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Russian wheat aphid in the NSW Central West Slopes and Plains

Russian wheat aphid has been observed a little further north than last year.

Patches of Russian wheat aphid (RWA, Diuraphis noxia) have been observed in dryland and irrigated wheat, east of Forbes in the Central West Slopes and Plains of NSW. Images from the region show populations of the aphids as well as typical damage symptoms including white stripes and rolled leaves.

Recent observations of Russian wheat aphid in wheat, east of Forbes in the NSW Central West Slopes and Plains (Image credit: Tim Wright).


Observations of RWA as far north as 20 km from Lark Cargelligo have also been reported, as well as an observation of leaf streaking in a trial near Condobolin.

Prior to these recent reports, the recorded northern-most point of RWA establishment was in the Rankin Springs region of the NSW Riverina.

While RWA has already been declared established in NSW and is no longer a notifiable pest, the NSW Department of Primary Industries and cesar are interested in hearing about incidences in previously unreported areas. We encourage growers or advisers who suspect RWA is present in cereal crops in previously unreported areas to contact us or NSW Department of Primary Industries Biosecurity Officer, Rachel Taylor-Hukins (0409 945 069,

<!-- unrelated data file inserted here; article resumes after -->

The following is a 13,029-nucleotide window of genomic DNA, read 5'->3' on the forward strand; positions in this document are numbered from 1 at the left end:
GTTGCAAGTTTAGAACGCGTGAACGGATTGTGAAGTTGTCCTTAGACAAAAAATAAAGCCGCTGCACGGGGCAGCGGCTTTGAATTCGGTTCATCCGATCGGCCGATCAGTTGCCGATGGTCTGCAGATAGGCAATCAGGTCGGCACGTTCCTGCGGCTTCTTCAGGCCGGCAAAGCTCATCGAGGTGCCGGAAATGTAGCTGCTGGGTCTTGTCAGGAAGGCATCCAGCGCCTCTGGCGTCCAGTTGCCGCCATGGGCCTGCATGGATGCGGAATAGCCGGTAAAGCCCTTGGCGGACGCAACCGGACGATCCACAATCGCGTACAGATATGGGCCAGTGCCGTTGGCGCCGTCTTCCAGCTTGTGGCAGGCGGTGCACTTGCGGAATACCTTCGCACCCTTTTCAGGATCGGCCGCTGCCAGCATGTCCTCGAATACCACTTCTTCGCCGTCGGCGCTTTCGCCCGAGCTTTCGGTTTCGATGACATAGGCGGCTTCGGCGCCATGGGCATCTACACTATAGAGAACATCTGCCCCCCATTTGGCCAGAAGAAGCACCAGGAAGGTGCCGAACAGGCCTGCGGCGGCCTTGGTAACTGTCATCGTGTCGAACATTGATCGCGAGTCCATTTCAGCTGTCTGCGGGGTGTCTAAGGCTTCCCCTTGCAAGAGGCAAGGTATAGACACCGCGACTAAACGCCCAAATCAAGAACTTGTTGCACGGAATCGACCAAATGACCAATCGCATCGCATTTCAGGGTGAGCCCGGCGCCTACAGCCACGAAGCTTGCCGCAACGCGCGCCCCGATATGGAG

cesar researcher Dr. Elia Pirtle has recently begun fieldwork investigating the relationship between summer conditions in cereal-growing regions and RWA activity. This work is being undertaken as a part of the GRDC Investment ‘Russian wheat aphid risk assessment and regional thresholds’, which also involves the South Australian Research & Development Institute (SARDI) as a project partner.

In a recent monitoring exercise of roadside grass weeds in Northern Victoria, Dr. Pirtle has observed the rose-grain aphid (Metopolophium dirhodum) as well as RWA. We also suspect that the rose-grain aphid has been seen inhabiting a crop of durum wheat in the NSW Riverina.

Rose-grain aphid is a less common cereal aphid and is the aphid species most likely to be confused with RWA. While RWA and rose-grain aphid are both pale green and spindle-shaped, the latter has (i) a dark green line down the middle of its back, (ii) larger siphuncles (‘exhaust’ pipes) and (ii) long antennae. Russian wheat aphid in contrast is (i) uniform in colour, (ii) lacks siphuncles that are visible to the naked eye, and (iii) has short antennae. Feeding by rose-grain aphid will not cause the classic RWA damage symptoms.

The rose-grain aphid has a dark green line down its back and large siphuncles (left, image credit: cesar). The Russian wheat aphid is uniform in colour and lacks siphuncles that are visible to the naked eye (right, image credit: SARDI).


For more information on Russian wheat aphid, visit the RWA Portal on the cesar website.


Field observations

Adam Dellwo, Elders (Deniliquin, NSW)

Barry Haskins, Ag grow Agronomy & Research (Riverina, NSW)

Helen McMillan, Central West Farming Systems (Central West Slopes & Plains, NSW)

Maarten Van Helden, Entomologist (PIRSA-SARDI)

Tim Wright, AGnVET services (Central West Slopes & Plains, NSW)

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